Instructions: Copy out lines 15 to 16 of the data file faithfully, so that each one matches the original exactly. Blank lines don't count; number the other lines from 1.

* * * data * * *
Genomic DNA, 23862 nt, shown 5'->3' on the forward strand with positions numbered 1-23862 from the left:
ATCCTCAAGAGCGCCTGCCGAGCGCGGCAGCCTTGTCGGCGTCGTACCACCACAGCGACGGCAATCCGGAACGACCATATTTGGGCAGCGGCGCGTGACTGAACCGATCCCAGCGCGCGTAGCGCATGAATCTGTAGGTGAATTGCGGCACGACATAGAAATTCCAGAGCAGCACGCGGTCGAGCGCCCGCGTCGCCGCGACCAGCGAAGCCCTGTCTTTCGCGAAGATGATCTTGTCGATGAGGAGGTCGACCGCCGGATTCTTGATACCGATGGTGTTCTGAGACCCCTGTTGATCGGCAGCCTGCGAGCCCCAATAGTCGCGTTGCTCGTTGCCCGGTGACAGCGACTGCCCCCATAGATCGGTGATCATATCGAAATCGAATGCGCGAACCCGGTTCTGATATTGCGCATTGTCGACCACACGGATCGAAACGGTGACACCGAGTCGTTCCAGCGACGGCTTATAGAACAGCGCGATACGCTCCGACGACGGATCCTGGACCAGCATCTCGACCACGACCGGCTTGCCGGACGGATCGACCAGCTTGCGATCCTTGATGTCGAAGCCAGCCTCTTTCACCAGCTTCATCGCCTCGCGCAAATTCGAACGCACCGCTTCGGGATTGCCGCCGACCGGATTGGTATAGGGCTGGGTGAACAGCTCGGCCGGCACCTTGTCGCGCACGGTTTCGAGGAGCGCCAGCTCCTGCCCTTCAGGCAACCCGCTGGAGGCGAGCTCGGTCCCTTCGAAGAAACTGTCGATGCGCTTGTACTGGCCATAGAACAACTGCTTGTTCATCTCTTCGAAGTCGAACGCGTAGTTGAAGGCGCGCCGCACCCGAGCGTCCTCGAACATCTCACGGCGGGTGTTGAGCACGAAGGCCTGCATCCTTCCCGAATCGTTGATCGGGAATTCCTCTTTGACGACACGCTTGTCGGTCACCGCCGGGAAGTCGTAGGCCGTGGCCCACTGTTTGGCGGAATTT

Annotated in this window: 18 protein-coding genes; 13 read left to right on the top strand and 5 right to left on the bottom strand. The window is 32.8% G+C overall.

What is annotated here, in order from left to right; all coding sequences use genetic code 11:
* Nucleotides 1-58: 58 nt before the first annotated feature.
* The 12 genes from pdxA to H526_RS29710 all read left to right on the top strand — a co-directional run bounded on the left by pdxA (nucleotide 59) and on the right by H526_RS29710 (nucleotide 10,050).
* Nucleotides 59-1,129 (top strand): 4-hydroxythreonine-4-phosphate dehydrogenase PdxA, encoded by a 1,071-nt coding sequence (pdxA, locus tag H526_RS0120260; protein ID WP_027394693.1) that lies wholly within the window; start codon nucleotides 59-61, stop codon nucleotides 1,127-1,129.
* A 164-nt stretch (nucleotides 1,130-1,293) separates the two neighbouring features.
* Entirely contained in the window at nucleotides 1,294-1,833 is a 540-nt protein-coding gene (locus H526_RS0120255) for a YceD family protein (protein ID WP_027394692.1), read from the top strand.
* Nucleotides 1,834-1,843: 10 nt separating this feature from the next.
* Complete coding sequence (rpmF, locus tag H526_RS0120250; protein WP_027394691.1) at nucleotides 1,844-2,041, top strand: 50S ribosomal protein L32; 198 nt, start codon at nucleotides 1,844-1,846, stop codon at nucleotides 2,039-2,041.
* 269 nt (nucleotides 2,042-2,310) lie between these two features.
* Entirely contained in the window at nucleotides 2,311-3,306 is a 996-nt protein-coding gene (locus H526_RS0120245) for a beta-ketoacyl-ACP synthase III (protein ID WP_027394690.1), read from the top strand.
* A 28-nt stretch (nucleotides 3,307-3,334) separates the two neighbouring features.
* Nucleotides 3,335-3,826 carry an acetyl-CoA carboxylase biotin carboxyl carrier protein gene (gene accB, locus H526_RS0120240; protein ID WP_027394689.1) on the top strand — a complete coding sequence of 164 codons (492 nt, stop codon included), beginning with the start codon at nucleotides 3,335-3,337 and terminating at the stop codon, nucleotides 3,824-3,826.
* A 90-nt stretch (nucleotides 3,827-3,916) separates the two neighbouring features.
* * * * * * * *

* Nucleotides 3,335-3,826 carry an acetyl-CoA carboxylase biotin carboxyl carrier protein gene (gene accB, locus H526_RS0120240; protein ID WP_027394689.1) on the top strand — a complete coding sequence of 164 codons (492 nt, stop codon included), beginning with the start codon at nucleotides 3,335-3,337 and terminating at the stop codon, nucleotides 3,824-3,826.
* A 90-nt stretch (nucleotides 3,827-3,916) separates the two neighbouring features.